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# Q on the Array function...

How would I modify the following to achieve a 2-dimensional array?

Dim MyWeek, MyDay
MyWeek = Array("Mon", "Tue", "Wed", "Thu", "Fri", "Sat", "Sun")
' Return values assume lower bound set to 1 (using Option Base
' statement).
MyDay = MyWeek(2) ' MyDay contains "Tue".
MyDay = MyWeek(4) ' MyDay contains "Thu".

In other words, I want the array to hold
"Monday","Segunda-feira"
"Tuesday","Terca-feira"
"Wednesday","Quarta-feira"
"Thursday","Quinta-feira"
....
Aug 31 '06 #1
26 2575
MLH wrote:
How would I modify the following to achieve a 2-dimensional array?

Dim MyWeek, MyDay
MyWeek = Array("Mon", "Tue", "Wed", "Thu", "Fri", "Sat", "Sun")
' Return values assume lower bound set to 1 (using Option Base
' statement).
MyDay = MyWeek(2) ' MyDay contains "Tue".
MyDay = MyWeek(4) ' MyDay contains "Thu".

In other words, I want the array to hold
"Monday","Segunda-feira"
"Tuesday","Terca-feira"
"Wednesday","Quarta-feira"
"Thursday","Quinta-feira"
Why bother?
Put the data in a table and forget the array.
Or use a collection with Monday as the key and Segunda-feira
as the value.
Or create a UDT with members for English and Portuguese and
whatever other language you want and put them in a collection.
Or just about anything but a muli-dimensional array.
Aug 31 '06 #2
MLH wrote:
How would I modify the following to achieve a 2-dimensional array?

Dim MyWeek, MyDay
MyWeek = Array("Mon", "Tue", "Wed", "Thu", "Fri", "Sat", "Sun")
' Return values assume lower bound set to 1 (using Option Base
' statement).
MyDay = MyWeek(2) ' MyDay contains "Tue".
MyDay = MyWeek(4) ' MyDay contains "Thu".

In other words, I want the array to hold
"Monday","Segunda-feira"
"Tuesday","Terca-feira"
"Wednesday","Quarta-feira"
"Thursday","Quinta-feira"
...
You're not looking for a 2d array, you're looking for 2x1d arrays with
coordinated indexes, which as rkc mentioned, would be much better
represented by other means.

--
Smartin
Aug 31 '06 #3
What would a multi-dimensional array be useful for
and why has it continued to be supported in all
successive releases of Access?

One thing, like variables - its not a requirement to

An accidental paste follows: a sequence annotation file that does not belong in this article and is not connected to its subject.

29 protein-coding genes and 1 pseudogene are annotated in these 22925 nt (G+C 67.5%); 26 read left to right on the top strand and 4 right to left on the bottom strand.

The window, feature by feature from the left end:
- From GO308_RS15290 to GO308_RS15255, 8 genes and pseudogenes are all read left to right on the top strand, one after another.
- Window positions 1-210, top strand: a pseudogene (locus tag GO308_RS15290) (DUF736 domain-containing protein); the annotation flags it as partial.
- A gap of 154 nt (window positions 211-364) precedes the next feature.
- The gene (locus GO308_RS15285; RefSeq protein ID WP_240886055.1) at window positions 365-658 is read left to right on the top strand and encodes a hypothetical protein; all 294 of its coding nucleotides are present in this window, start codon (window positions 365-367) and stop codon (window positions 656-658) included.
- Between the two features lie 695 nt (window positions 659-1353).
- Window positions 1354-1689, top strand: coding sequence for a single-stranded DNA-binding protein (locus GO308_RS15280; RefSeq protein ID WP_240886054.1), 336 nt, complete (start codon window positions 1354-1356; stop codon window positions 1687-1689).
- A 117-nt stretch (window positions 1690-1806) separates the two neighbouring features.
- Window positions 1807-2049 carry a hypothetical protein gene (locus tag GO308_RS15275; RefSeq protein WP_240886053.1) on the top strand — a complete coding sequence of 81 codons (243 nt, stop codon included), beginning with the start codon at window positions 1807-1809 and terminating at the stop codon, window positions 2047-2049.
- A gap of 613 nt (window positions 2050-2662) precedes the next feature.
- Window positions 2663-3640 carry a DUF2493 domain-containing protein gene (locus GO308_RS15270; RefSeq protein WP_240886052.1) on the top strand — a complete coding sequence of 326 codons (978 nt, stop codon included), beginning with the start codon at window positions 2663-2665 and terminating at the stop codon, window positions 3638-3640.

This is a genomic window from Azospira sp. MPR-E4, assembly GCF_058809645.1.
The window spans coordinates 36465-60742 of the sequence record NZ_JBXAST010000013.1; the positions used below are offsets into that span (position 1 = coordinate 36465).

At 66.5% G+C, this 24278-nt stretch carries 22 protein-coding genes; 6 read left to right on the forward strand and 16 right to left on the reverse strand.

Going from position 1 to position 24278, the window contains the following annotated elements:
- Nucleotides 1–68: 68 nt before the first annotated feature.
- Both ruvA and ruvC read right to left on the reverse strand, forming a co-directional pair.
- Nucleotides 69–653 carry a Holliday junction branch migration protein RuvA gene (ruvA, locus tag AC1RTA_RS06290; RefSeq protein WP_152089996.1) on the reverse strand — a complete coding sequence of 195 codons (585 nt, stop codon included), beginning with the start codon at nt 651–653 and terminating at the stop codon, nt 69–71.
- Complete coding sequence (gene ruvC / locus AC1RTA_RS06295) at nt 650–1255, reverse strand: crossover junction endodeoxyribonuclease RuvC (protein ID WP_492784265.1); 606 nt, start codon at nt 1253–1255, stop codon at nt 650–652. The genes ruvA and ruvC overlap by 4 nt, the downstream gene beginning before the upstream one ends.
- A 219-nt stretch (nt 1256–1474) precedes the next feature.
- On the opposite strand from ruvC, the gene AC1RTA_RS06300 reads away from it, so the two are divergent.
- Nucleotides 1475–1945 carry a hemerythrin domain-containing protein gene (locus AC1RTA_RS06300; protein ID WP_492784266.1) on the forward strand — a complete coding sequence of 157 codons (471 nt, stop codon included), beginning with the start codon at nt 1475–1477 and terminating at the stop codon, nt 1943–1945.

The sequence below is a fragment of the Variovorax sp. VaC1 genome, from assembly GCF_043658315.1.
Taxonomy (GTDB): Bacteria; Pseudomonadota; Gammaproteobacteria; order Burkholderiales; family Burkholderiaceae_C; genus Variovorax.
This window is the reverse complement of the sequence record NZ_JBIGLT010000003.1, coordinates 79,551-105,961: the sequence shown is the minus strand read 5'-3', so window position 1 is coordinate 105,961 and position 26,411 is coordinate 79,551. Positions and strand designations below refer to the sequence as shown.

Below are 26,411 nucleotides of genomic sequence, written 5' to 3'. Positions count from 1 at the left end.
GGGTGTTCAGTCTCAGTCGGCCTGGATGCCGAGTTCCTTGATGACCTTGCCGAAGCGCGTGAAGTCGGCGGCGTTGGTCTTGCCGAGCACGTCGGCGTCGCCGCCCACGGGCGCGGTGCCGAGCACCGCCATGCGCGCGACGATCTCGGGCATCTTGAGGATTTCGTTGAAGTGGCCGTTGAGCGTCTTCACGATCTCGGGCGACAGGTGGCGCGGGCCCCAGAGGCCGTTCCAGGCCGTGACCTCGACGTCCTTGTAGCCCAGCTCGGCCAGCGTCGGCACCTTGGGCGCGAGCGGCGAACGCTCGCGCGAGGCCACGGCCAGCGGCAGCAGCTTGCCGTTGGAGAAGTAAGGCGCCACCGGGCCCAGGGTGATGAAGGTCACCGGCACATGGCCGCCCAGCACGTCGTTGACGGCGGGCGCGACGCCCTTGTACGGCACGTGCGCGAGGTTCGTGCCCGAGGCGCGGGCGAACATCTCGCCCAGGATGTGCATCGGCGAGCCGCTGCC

write it to disk.Imagine the headaches of declaring
50 variables as opposed to a 5x10 array.

And if there really were a substantial good reason for using an array,
how would I modify the following to achieve a 2-dimensional array?

Dim MyWeek, MyDay
MyWeek = Array("Mon", "Tue", "Wed", "Thu", "Fri", "Sat", "Sun")
' Return values assume lower bound set to 1 (using Option Base
' statement).
MyDay = MyWeek(2) ' MyDay contains "Tue".
MyDay = MyWeek(4) ' MyDay contains "Thu".
Aug 31 '06 #4
I sort-a-get what you guys are saying, but am
struggling a bit. Pardon the seeming uselessness
of the following example and allow me to illustrate
my question in more detail.

Private Sub Command0_Click()
Dim i As Integer, j As Integer, PString As String
Dim WeekDays(6, 1) 'This is the 7x2 array (at least, I thought it
was)

WeekDays(0, 0) = "Sunday"
WeekDays(0, 1) = "Domingo"
WeekDays(1, 0) = "Monday"
WeekDays(1, 1) = "Segunda-feira"
WeekDays(2, 0) = "Tuesday"
WeekDays(2, 1) = "Terca-feira"
WeekDays(3, 0) = "Wednesday"
WeekDays(3, 1) = "Quarta-feira"
WeekDays(4, 0) = "Thursday"
WeekDays(4, 1) = "Quinta-feira"
WeekDays(5, 0) = "Friday"
WeekDays(5, 1) = "Sexta-feira"
WeekDays(6, 0) = "Saturday"

For i = LBound(WeekDays, 1) To UBound(WeekDays, 1)
For j = LBound(WeekDays, 2) To UBound(WeekDays, 2)
MsgBox WeekDays(i, j) 'MsgBox CStr(i) & ","
& CStr(j)
Next j
Next i

For i = LBound(WeekDays, 1) To UBound(WeekDays, 1)
PString = ""
For j = LBound(WeekDays, 2) To UBound(WeekDays, 2)
If PString = "" Then
PString = WeekDays(i, j)
Else
PString = PString & " ==" & WeekDays(i, j)
End If
Next j
MsgBox PString
Next i

End Sub

Is WeekDays not a 7x2 array? And, if not, what exactly is it
that makes it a 2x1d array instead?
Aug 31 '06 #5
MLH wrote:
What would a multi-dimensional array be useful for
and why has it continued to be supported in all
successive releases of Access?
I don't know... a checker board, I guess.
It's been supported since GW Basic I believe.
One thing, like variables - its not a requirement to
write it to disk.Imagine the headaches of declaring
50 variables as opposed to a 5x10 array.
Imagine there's no heaven. It's easy if you try. (J. Lennon)
And if there really were a substantial good reason for using an array,
how would I modify the following to achieve a 2-dimensional array?

Dim MyWeek, MyDay
MyWeek = Array("Mon", "Tue", "Wed", "Thu", "Fri", "Sat", "Sun")
' Return values assume lower bound set to 1 (using Option Base
' statement).
MyDay = MyWeek(2) ' MyDay contains "Tue".
MyDay = MyWeek(4) ' MyDay contains "Thu".
You really can't use Array as you have used it to create a
2 dimensional array. You could create an array of arrays if
you really wanted to.

Dim varDow as Variant

varDow = Array _
(Array("Mon", "Tue", "Wed", "Thu", "Fri", "Sat", "Sun"), _
(Array("Segunda-feira", "Terca-feira", "Quarta-feira","Quinta-feira" _
"Sexta-feira", "blah", "blab"))

Dim varEnglish as Variant
Dim varPortuguese as Variant

varEnglish = varDow(1)
Debug.Print varEnglish(1) 'Monday